Putin’s Rise to Power and the Creation of a KGB-Run State

Putin's People: How the KGB Took Back Russia and Then Took on the West, by Catherine Belton You in the West, you think you’re playing chess with us. But you’re never going to win, because we’re not following any rules. Vladimir Putin seemingly came out of the shadows to run Russia and he's managed to... Continue Reading →

Women Who Survived the Gulag, in Their Own Words

Book review: Dressed for a Dance in the Snow, by Monika Zgustova (Amazon / Book Depository) I am not that woman. It must be someone else who is suffering. I could never withstand it. Monika Zgustova, a Czech author based in Spain, gives voices to female former Gulag prisoners (and in one case, a woman... Continue Reading →

Two New Histories of Rivalries and Revisionism, From Cold War Berlin and Lenin’s Soviet Union

The Zookeepers' War: An Incredible True Story from the Cold War, by J.W. Mohnhaupt, translated from German by Shelley Frisch (Amazon / Book Depository) published November 12, 2019  The English translation of J.W. Mohnhaupt's German bestseller The Zookeepers' War opens with scenes from (West) Berlin's Zoological Garden as the Second World War reached Berlin's doorstep. It follows... Continue Reading →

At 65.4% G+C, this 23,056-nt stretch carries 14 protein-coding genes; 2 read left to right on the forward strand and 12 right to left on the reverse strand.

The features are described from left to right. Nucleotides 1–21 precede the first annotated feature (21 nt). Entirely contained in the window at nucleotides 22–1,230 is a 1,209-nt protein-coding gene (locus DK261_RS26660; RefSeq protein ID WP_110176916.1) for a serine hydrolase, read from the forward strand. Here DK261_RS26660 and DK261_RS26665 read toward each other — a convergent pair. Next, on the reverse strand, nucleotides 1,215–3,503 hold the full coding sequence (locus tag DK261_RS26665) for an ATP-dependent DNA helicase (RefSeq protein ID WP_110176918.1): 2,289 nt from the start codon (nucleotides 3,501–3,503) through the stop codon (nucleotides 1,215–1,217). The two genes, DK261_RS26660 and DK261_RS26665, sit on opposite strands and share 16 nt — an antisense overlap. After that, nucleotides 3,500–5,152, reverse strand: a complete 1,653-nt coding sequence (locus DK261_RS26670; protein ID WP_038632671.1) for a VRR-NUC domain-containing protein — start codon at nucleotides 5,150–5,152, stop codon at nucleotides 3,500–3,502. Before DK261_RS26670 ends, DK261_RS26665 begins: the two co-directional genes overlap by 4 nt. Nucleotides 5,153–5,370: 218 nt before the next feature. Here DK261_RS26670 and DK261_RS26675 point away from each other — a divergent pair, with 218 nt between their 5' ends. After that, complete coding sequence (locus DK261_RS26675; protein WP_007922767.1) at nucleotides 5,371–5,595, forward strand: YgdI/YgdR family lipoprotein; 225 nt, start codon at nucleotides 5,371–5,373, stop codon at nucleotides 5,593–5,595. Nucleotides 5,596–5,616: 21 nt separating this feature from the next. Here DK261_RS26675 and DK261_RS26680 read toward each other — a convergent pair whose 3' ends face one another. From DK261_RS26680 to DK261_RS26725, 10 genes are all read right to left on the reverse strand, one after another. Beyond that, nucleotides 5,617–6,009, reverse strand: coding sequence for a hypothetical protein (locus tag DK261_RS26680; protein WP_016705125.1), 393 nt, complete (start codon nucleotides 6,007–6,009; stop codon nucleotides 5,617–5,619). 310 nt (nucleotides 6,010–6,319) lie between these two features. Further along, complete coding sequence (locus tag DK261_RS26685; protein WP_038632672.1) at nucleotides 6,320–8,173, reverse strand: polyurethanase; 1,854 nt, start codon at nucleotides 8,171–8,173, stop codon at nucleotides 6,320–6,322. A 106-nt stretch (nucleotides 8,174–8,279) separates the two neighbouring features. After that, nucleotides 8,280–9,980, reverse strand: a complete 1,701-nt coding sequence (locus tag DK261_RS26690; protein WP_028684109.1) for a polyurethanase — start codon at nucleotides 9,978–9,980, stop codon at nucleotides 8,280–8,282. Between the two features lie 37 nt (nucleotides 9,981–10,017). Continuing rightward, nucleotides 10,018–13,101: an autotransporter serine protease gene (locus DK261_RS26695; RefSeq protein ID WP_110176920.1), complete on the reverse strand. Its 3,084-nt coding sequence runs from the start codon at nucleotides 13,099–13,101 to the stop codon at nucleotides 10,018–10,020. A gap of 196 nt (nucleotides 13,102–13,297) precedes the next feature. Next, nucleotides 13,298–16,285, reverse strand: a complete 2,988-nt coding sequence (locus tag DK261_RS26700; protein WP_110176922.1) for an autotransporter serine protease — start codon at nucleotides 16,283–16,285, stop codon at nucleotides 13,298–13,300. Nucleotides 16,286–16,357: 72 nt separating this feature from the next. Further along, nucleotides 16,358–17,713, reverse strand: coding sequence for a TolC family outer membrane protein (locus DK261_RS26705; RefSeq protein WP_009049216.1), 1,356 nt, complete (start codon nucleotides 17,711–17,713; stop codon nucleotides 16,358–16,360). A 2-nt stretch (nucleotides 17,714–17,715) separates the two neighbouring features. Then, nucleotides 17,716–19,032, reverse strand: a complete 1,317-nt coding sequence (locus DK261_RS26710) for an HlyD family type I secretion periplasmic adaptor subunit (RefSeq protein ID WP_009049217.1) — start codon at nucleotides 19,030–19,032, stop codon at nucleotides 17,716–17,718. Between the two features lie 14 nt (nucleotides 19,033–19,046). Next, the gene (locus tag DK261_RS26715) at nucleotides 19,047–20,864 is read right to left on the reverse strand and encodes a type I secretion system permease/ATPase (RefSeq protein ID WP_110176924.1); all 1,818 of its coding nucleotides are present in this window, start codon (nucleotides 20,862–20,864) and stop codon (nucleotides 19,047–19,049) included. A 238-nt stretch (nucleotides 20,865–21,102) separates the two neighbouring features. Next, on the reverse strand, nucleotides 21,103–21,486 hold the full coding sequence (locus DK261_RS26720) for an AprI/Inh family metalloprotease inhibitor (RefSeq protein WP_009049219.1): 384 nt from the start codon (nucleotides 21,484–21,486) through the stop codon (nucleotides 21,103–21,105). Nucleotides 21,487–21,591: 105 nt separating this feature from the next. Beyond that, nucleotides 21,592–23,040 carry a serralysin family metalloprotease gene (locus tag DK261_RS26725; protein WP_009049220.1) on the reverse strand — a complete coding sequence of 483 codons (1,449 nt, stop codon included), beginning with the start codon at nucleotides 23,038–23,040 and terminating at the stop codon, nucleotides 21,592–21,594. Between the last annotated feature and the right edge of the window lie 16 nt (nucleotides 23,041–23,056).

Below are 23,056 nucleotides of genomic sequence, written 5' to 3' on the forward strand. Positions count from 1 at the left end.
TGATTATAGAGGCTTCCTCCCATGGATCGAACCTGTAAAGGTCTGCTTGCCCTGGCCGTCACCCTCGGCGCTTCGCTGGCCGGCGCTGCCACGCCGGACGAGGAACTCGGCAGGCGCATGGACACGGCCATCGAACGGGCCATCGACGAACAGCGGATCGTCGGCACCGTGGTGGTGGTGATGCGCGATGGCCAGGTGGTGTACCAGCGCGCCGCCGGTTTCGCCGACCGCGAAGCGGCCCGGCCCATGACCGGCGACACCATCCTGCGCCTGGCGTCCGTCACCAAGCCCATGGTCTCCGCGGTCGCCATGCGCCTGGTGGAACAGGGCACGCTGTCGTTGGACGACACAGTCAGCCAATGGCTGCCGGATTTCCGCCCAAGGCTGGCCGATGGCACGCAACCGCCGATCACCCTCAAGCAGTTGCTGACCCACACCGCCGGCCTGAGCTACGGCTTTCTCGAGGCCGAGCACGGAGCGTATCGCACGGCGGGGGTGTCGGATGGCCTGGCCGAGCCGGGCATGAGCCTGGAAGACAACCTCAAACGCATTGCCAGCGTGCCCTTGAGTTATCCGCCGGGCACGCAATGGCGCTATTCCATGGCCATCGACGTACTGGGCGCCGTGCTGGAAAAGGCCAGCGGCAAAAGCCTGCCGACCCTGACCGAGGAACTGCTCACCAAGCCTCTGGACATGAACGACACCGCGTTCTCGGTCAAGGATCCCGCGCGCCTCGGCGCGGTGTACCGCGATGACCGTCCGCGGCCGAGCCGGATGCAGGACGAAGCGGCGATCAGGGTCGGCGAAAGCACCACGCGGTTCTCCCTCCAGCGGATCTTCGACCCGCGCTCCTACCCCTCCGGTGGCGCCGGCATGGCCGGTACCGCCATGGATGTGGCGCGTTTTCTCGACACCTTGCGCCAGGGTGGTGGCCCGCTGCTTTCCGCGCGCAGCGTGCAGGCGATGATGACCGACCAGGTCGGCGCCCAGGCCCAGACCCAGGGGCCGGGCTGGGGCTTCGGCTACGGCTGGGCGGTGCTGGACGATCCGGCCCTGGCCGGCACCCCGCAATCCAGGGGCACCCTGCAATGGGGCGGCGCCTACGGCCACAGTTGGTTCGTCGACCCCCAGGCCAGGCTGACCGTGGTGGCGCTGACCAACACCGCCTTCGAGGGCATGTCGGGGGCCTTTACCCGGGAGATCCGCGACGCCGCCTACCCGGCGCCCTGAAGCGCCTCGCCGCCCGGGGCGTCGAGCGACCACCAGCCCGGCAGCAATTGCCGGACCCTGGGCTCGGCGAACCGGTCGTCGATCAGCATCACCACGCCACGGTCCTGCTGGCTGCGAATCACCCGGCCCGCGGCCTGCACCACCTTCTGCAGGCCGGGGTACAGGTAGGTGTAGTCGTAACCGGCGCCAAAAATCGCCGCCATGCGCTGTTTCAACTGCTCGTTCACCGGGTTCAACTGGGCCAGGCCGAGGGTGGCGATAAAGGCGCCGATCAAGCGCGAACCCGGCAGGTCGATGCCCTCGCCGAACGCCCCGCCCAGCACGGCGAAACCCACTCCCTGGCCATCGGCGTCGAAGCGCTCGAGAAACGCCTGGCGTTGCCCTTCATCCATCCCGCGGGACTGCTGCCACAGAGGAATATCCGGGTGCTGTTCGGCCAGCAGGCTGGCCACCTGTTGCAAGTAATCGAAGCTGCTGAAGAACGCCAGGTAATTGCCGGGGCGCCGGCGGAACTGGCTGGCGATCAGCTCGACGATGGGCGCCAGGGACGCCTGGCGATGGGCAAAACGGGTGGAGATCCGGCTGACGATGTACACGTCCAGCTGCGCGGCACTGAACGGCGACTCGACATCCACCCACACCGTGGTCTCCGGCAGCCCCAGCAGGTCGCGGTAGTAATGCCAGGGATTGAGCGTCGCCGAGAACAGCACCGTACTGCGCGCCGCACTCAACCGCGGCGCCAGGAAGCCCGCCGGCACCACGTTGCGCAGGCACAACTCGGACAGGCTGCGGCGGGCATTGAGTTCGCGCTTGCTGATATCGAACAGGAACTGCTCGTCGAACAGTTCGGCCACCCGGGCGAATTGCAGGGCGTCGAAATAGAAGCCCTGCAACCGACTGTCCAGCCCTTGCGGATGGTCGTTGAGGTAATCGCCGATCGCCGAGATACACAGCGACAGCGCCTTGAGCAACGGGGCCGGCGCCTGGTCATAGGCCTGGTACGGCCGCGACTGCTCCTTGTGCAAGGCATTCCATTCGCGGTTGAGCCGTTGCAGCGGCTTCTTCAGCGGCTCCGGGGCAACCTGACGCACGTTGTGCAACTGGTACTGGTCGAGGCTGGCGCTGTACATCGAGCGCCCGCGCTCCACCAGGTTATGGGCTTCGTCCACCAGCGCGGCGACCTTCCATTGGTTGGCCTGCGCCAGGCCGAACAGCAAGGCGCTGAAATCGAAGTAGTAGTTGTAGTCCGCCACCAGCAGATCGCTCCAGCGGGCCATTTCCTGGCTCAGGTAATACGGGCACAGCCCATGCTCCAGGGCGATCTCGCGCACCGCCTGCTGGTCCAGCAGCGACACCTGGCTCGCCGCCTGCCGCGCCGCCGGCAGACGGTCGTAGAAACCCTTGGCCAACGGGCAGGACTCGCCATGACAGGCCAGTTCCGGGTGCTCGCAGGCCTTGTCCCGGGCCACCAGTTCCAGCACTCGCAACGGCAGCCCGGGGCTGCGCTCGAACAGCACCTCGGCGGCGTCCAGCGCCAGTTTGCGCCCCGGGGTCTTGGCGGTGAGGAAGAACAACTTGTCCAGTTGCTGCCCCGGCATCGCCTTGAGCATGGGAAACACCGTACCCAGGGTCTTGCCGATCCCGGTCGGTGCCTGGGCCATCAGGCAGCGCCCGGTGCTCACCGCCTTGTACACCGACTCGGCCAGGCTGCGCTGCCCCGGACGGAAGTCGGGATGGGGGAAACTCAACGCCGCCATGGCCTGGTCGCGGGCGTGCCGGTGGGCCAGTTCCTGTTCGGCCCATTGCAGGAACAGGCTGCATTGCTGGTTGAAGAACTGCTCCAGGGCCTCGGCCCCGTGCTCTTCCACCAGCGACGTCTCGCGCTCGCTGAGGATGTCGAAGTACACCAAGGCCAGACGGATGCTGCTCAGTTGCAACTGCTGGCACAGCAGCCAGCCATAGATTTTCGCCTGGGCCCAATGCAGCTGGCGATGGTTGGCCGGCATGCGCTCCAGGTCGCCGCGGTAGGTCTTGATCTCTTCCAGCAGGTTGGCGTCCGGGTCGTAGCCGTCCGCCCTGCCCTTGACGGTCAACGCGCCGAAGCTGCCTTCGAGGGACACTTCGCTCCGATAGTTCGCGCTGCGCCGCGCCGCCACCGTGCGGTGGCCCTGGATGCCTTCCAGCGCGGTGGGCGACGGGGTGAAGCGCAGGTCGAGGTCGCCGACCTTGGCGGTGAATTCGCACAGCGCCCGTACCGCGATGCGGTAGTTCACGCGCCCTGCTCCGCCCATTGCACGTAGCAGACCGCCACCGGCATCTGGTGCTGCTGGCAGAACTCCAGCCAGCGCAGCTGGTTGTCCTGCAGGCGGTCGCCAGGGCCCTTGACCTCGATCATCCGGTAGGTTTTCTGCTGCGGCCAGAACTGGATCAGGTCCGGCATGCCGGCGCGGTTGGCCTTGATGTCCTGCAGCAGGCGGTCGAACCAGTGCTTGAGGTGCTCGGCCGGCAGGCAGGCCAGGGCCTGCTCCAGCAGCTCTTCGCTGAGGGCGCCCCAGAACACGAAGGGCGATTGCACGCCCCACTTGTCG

Oral Histories from “The Last of the Soviets” #WITMonth

Book review: Secondhand Time, by Svetlana Alexievich (Amazon / Book Depository) In writing, I’m piecing together the history of “domestic,” “interior” socialism. As it existed in a person’s soul. I’ve always been drawn to this miniature expanse: one person, the individual. It’s where everything really happens. 2015 Nobel Prize in Literature winner Svetlana Alexievich's Secondhand Time is... Continue Reading →

Disaster and After: A Chernobyl Deep Dive

Book review: Midnight in Chernobyl, by Adam Higginbotham (Amazon / Book Depository) Senior Lieutenant Alexander Logachev loved radiation the way other men loved their wives. So begins Adam Higginbotham's exhaustive account of the April 1986 Chernobyl disaster, recounting a blow-by-blow of the unfolding incident and the monumental effects of the aftermath, amidst the context of... Continue Reading →

Banality Of Evil In An American Tragedy

Book review: The Brothers, by Masha Gessen (Amazon / Book Depository) This American Life is one of my all-time favorite radio shows. But since they're so prolific and have been around for so long, I'm always eons behind on episodes, so I tend to skip through the archives looking for something interesting. That's how I landed on a 2014... Continue Reading →

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